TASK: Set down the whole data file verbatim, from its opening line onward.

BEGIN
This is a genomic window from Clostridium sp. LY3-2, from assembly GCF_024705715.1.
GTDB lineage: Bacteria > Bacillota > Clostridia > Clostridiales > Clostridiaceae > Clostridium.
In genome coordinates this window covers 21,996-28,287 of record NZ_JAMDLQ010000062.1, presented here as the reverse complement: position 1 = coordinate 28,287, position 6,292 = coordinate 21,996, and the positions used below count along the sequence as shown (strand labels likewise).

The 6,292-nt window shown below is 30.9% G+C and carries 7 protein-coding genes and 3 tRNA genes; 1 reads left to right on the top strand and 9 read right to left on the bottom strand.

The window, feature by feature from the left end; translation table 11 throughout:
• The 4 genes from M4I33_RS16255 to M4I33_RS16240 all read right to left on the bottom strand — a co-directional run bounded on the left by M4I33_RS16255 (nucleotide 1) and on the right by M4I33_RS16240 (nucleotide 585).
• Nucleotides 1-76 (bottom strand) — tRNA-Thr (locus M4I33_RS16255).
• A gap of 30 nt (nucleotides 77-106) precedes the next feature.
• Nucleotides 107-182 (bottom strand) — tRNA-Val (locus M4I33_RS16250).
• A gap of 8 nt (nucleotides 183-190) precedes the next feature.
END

This is a genomic window from Clostridium sp. LY3-2, from assembly GCF_024705715.1.
GTDB lineage: Bacteria > Bacillota > Clostridia > Clostridiales > Clostridiaceae > Clostridium.
In genome coordinates this window covers 21,996-28,287 of record NZ_JAMDLQ010000062.1, presented here as the reverse complement: position 1 = coordinate 28,287, position 6,292 = coordinate 21,996, and the positions used below count along the sequence as shown (strand labels likewise).

The 6,292-nt window shown below is 30.9% G+C and carries 7 protein-coding genes and 3 tRNA genes; 1 reads left to right on the top strand and 9 read right to left on the bottom strand.

The window, feature by feature from the left end; translation table 11 throughout:
• The 4 genes from M4I33_RS16255 to M4I33_RS16240 all read right to left on the bottom strand — a co-directional run bounded on the left by M4I33_RS16255 (nucleotide 1) and on the right by M4I33_RS16240 (nucleotide 585).
• Nucleotides 1-76 (bottom strand) — tRNA-Thr (locus M4I33_RS16255).
• A gap of 30 nt (nucleotides 77-106) precedes the next feature.
• Nucleotides 107-182 (bottom strand) — tRNA-Val (locus M4I33_RS16250).
• A gap of 8 nt (nucleotides 183-190) precedes the next feature.